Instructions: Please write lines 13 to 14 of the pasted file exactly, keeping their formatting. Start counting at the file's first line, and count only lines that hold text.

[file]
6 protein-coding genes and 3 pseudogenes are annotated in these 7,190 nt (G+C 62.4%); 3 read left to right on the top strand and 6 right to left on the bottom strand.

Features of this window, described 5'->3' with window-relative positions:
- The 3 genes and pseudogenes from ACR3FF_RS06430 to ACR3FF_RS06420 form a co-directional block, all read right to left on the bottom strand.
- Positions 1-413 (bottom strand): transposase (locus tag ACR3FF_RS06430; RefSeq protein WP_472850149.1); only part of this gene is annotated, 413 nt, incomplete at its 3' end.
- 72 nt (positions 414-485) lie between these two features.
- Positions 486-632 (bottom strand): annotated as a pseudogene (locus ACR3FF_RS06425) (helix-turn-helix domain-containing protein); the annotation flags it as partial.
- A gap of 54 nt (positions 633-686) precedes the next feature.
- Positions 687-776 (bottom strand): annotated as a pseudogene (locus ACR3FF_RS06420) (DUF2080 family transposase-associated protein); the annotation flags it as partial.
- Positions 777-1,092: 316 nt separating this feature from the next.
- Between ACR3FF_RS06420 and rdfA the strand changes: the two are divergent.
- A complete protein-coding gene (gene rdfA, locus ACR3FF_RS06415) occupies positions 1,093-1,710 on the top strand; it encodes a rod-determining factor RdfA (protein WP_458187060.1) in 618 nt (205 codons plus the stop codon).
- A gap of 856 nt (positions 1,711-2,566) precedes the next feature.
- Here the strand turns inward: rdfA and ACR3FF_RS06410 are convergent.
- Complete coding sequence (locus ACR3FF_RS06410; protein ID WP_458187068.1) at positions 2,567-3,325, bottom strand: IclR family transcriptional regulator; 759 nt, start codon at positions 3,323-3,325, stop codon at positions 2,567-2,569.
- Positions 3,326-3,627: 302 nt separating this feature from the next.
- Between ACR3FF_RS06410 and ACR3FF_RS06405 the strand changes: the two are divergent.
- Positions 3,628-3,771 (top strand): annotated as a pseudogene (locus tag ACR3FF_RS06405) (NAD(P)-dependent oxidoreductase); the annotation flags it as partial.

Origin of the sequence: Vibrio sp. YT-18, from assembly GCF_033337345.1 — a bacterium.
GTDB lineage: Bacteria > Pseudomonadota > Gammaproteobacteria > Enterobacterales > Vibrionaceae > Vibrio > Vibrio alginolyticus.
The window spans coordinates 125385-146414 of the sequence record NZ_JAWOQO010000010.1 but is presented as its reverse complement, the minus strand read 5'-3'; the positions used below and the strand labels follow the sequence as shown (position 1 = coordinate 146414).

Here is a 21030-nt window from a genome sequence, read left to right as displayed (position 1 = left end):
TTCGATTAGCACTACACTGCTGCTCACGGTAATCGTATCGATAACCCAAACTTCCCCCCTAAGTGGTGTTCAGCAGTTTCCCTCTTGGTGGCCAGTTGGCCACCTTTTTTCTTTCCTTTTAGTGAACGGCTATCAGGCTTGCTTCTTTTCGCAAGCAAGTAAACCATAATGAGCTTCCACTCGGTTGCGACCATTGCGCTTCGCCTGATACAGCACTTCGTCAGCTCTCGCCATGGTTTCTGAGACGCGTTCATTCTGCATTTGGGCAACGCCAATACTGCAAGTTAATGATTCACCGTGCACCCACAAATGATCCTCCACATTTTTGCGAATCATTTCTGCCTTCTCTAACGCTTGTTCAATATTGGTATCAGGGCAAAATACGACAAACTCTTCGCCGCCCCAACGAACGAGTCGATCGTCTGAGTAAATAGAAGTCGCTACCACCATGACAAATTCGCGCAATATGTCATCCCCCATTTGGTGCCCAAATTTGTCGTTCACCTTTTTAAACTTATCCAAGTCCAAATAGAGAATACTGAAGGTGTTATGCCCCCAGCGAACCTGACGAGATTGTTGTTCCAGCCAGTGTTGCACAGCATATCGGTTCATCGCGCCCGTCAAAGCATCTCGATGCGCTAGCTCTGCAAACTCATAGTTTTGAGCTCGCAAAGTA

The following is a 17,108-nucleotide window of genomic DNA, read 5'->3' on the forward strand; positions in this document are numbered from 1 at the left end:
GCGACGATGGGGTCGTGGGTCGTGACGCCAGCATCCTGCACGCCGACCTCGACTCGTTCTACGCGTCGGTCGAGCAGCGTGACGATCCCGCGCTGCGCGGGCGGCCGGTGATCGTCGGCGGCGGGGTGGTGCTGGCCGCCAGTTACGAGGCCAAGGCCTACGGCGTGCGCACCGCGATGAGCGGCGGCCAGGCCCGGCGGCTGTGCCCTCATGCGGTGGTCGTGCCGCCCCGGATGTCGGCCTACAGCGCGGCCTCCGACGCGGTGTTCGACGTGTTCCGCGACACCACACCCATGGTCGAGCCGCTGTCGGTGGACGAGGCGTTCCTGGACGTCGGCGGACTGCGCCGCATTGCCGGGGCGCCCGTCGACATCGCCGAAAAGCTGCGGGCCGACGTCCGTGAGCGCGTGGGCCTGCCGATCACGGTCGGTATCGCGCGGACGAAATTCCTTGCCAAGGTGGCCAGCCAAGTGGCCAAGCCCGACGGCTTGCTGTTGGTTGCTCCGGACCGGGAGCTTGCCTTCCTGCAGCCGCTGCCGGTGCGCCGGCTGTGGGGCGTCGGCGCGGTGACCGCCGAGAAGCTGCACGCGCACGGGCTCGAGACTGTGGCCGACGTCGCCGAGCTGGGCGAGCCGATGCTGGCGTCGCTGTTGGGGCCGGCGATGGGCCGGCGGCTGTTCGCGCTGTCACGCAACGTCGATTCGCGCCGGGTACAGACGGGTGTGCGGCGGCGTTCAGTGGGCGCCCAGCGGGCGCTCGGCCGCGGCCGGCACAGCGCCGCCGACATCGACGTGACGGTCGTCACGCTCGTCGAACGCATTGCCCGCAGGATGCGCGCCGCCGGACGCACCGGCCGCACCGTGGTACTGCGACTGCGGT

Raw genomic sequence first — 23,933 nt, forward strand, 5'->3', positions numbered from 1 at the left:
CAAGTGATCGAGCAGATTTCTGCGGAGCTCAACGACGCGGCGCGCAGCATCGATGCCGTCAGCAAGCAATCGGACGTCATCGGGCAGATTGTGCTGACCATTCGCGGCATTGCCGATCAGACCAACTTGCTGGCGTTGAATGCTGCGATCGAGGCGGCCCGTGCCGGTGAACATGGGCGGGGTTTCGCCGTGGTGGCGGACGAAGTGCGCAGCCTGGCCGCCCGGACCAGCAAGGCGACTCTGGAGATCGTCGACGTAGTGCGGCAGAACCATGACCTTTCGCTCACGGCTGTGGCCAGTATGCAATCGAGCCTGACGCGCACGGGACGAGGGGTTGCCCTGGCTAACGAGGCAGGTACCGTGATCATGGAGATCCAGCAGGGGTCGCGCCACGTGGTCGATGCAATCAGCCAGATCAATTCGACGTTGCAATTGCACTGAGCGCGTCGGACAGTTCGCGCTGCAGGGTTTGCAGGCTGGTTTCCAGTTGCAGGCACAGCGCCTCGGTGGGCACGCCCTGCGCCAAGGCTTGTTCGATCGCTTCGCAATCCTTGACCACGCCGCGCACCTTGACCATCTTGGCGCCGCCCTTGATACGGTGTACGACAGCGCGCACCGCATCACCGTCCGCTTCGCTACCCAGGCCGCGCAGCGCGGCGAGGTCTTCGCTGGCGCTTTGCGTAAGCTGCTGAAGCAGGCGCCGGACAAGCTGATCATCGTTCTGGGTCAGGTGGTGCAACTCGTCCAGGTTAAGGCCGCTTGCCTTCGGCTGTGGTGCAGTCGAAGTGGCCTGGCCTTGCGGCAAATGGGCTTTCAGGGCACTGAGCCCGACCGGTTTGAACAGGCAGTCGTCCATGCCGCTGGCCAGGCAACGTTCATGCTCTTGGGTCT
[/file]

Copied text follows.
- Here the strand turns inward: rdfA and ACR3FF_RS06410 are convergent.
- Complete coding sequence (locus ACR3FF_RS06410; protein ID WP_458187068.1) at positions 2,567-3,325, bottom strand: IclR family transcriptional regulator; 759 nt, start codon at positions 3,323-3,325, stop codon at positions 2,567-2,569.